This is a shame ! And once again proves that Windows delivers really bad performance and application writers need to resort to all sort of dirty tricks to squeeze out the most of the OS. (like implementing their own internal disk caching etc)

    Just to give you some comparision data (on Linux, and OS X too because both are UNIX based) the OS disk cache works much much better and cached reads are in average faster than non cached reads.

    For example on when playing the PMI Steinway piano on a 512MB RAM machine with LinuxSampler when I play a classical midi piece the first time the disk is quite busy since it needs to stream lots of simultaeous voices from disk, but when I play
    the midi file a second time, the disk is barely accessed because the OS cached the last used parts of the file in RAM so you often need to go over 50-60 voices of polyphony to see the disk light flashing. This all without LinuxSampler needing to do its own caching in the application itself.

    This is what I call an efficient OS


  4. #4

    Re: Disk Cache size important for streaming samples?

    UPDATE: I've read the post on the VSL forum (from cm), it's totally misleading and I'm sorry to say it he got the understanding of the functionof disk caching totally wrong.
    OS disk caching is performed on a per page (usually 4096bytes) so his argument of that the whole file must fit in cache does no make sense, besides that he seems unaware that there are two kinds of caches, the hardware and the OS disk cache. Regarding slow RAID controllers that's due to the inefficiency of the controllers themselves not because of caching.
    Having written several streaming engines, the first one 13 years ago (on the Commodore Amiga when the PC was barely able to emit a boring beep) I think I know what I'm talking about

    About the journaling issue cm is right: using non journaled filesystems, it might increase performance a bit.


  5. #5

    Smile Re: Disk Cache size important for streaming samples?


    I know you've responded to my other silly hard drive posts and seem to really know your stuff, and thus wanted to check with you (and other users) if what was said on the VSL boards was indeed correct. I truly appreciate your help! I know knowledge on these topics will come in time (and use) but I dont want to have to make too many mistakes setting up my system before I get one that works. Us college students just dont have the money to afford it!

    Thanks again sbenno! Would you mind it if I PM'ed you before I make any drive purchases for my G5 sample setup, just to make sure everything seems to be ok? (no hard feelings if your simply too busy)


  6. #6

    Re: Disk Cache size important for streaming samples?

    For GigaStudio, running on Win98, you should set the Max and MinDiskCachSize parameters really LOW, in the order of 16 Mb or 32 Mb. This has been discussed and proved in the last 3 years on these forums AD NAUSEUM. You will have more Ram available for loading prefetch buffers and thus more instruments. So, this theoretical approach does not cover all practical situations.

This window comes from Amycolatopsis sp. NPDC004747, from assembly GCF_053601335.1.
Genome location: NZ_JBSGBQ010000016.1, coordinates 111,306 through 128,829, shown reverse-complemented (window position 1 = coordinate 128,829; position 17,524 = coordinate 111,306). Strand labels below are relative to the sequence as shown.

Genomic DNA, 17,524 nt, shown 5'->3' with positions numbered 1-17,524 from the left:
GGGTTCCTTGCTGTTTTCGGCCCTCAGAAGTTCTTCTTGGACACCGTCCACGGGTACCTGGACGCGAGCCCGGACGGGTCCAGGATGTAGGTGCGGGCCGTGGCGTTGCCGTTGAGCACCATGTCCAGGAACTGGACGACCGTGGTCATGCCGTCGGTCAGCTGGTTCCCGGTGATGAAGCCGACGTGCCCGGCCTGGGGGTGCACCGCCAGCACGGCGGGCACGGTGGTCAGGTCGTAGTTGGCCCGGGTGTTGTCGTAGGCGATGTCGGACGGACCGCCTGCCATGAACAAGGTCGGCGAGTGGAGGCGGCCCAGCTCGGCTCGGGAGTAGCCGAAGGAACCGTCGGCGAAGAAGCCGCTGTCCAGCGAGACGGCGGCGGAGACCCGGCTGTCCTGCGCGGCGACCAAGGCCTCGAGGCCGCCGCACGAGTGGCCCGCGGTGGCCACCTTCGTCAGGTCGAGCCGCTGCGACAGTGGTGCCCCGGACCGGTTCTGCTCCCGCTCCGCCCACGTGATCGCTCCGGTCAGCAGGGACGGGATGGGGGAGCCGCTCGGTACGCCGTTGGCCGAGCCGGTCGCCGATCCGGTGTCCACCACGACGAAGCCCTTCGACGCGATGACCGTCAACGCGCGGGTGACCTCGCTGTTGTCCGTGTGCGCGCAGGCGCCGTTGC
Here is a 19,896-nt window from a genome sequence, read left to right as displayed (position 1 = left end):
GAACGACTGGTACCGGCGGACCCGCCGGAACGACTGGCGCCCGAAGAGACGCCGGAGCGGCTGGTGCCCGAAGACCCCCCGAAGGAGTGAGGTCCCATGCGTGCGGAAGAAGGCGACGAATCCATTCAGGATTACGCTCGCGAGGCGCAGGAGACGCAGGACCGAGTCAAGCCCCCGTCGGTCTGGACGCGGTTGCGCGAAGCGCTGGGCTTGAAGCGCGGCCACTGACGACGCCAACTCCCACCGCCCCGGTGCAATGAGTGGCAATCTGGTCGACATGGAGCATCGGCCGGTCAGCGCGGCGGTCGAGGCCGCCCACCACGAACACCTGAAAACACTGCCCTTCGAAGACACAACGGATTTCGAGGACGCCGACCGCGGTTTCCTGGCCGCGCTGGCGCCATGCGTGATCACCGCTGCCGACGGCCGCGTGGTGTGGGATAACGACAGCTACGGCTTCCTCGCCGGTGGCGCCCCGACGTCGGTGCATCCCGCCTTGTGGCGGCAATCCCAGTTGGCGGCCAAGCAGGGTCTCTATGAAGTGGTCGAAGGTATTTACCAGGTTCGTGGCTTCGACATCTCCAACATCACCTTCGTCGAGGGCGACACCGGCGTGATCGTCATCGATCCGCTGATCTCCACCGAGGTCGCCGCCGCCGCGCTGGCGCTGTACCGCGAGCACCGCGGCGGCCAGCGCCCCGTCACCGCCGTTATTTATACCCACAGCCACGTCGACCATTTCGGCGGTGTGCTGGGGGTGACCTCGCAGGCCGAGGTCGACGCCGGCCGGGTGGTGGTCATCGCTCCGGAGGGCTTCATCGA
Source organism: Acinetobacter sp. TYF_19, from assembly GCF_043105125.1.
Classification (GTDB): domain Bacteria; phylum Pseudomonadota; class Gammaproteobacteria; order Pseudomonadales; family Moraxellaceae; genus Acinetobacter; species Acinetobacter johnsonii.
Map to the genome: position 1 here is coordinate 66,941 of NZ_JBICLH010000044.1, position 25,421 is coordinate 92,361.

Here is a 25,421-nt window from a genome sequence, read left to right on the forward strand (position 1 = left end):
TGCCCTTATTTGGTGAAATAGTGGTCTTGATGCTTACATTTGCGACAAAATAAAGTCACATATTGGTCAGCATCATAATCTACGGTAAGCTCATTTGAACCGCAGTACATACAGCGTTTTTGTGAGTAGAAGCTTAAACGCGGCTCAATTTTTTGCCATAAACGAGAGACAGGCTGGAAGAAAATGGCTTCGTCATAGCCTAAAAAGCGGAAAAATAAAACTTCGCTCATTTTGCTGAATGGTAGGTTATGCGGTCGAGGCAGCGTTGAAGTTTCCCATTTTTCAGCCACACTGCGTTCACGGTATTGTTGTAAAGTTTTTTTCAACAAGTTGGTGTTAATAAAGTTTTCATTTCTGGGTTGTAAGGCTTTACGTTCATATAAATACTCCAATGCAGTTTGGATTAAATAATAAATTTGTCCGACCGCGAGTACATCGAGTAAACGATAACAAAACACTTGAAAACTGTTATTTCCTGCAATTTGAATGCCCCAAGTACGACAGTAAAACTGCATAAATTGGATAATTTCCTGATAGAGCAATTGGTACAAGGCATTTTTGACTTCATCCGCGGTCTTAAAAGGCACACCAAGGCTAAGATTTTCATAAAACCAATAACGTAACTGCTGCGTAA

7. #7

    Re: Disk Cache size important for streaming samples?

    thanks JT_Jon3 , you are welcome

    No problem about sending me PM, but I think since this is a community forum and other people might ask the same or similar questions it's probably better if we leave the discussion public so that anyone can profit from it, plus since search engines index forums the information becomes relatively easy to locate.
    I think anyone of us can confirm how much we learned by reading forums or casually stumbling over mailing list archives or forums posts that search engines returns.

    Your posts were not silly, just normal questions. You cannot expect that everyone in the world is an expert in hardware, hard disks, operating systems etc. People here are usually musicians wanting to make music using computers, they see it a tool, like most of us don't care what's going on under the hood of our cars.

    BTW: on those VSL posts it seems that one guy said he had performance problems with an external firewire disk and that internal SATA performed better, which just confirms my thesis
    Of course if you have a good firewire disk (controller + fast HD) performance would be ok, but if I had to buy a new G5 for audio I'd buy it with 2 internal SATA drives (7200rpm and up), no surprises attached, and usually cheaper than external disks.
    (since I don't own a Mac I don't know how many SATA connectors it has, I guess either 2 or 4).

    Peter: yes, I think under windows the OS disk cache gets conflicts a bit with the memory allocation by applications.

    On unix-like OSes (I think OS X too) it usually works the following way: the OS disk cache tries to snap up all the free memory to cache blocks of files that were read recently BUT if there is demand of large amounts of memory by user applications (like a sampler app) then the memory from the cache is freed transparently. This is an ideal situation because if you have lots of spare memory the OS disk cache caches the segments of samples that were recently played which helps to lighten the load on the disk. On the contrary if you use up all the available memory the OS disk cache is reduced to a minimum and the system still works well except that the load on the disk is higher.